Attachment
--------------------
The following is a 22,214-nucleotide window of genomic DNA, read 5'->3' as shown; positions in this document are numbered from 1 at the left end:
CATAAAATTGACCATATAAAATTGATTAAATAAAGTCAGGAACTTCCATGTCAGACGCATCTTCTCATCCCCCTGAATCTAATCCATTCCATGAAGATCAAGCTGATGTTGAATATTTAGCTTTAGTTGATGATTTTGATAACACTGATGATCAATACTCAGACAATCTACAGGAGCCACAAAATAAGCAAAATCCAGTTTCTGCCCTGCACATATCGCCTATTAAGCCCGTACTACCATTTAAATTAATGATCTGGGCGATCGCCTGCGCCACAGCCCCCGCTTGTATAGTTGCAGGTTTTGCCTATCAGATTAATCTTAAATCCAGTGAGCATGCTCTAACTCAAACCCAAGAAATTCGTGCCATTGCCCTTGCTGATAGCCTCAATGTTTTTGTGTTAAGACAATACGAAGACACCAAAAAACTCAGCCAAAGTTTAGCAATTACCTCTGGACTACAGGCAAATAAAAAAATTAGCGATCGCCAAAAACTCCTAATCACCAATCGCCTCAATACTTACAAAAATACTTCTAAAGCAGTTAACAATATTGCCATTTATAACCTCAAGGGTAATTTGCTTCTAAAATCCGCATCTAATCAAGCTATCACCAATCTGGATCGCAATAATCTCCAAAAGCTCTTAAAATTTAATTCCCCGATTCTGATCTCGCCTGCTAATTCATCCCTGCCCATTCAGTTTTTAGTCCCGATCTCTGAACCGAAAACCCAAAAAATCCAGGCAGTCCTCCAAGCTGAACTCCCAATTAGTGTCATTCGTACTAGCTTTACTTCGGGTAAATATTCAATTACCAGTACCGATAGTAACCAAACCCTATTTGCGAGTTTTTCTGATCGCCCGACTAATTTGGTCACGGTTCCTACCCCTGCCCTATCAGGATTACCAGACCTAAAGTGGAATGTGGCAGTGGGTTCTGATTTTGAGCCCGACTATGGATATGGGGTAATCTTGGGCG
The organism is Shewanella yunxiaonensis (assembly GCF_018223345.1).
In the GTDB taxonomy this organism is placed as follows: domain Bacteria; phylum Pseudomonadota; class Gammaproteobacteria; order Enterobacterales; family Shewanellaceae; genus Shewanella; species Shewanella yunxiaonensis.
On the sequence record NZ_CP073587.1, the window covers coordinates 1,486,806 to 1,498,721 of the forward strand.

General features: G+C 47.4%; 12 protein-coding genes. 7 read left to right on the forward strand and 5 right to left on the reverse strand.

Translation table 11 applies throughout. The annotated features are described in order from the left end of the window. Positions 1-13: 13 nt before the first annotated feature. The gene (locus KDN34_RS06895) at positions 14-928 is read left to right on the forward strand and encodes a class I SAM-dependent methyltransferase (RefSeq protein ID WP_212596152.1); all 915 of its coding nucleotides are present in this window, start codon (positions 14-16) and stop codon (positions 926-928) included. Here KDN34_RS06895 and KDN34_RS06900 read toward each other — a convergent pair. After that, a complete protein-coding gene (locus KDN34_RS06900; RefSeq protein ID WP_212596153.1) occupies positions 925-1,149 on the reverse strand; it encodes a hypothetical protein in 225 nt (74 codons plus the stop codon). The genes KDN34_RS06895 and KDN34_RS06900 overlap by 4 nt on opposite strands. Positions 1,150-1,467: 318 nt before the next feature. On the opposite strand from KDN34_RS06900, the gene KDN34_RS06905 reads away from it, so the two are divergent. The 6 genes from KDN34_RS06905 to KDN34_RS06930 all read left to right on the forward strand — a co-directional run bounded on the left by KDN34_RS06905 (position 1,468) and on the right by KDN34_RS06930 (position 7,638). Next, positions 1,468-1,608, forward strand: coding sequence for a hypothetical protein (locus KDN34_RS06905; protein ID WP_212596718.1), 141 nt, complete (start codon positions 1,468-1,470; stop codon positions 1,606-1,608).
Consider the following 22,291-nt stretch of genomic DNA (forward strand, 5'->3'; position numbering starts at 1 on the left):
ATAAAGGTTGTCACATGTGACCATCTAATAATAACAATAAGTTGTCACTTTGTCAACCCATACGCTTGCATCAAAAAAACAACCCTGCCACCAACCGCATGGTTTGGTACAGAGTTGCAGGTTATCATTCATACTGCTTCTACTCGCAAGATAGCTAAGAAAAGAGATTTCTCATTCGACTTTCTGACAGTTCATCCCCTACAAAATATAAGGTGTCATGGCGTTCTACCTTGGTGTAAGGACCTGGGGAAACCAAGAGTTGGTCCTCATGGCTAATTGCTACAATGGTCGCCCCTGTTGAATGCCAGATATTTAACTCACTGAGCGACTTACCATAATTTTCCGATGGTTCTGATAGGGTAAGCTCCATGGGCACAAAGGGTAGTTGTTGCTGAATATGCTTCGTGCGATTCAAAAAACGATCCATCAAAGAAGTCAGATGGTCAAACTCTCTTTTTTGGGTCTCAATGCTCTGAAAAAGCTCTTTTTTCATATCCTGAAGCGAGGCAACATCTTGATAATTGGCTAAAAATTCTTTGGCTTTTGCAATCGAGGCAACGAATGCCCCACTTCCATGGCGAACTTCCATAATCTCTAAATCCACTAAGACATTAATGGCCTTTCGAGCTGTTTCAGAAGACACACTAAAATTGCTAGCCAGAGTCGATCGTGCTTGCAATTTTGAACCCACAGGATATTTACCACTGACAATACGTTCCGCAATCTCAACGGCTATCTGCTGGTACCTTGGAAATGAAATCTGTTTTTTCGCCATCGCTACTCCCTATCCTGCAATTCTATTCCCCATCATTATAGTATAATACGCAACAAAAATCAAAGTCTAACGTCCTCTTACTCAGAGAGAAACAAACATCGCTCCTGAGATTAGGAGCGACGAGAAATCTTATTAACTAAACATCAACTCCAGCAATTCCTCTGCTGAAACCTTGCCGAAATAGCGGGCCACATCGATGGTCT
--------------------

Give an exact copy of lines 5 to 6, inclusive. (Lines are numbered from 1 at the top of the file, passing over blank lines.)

On the sequence record NZ_CP073587.1, the window covers coordinates 1,486,806 to 1,498,721 of the forward strand.

General features: G+C 47.4%; 12 protein-coding genes. 7 read left to right on the forward strand and 5 right to left on the reverse strand.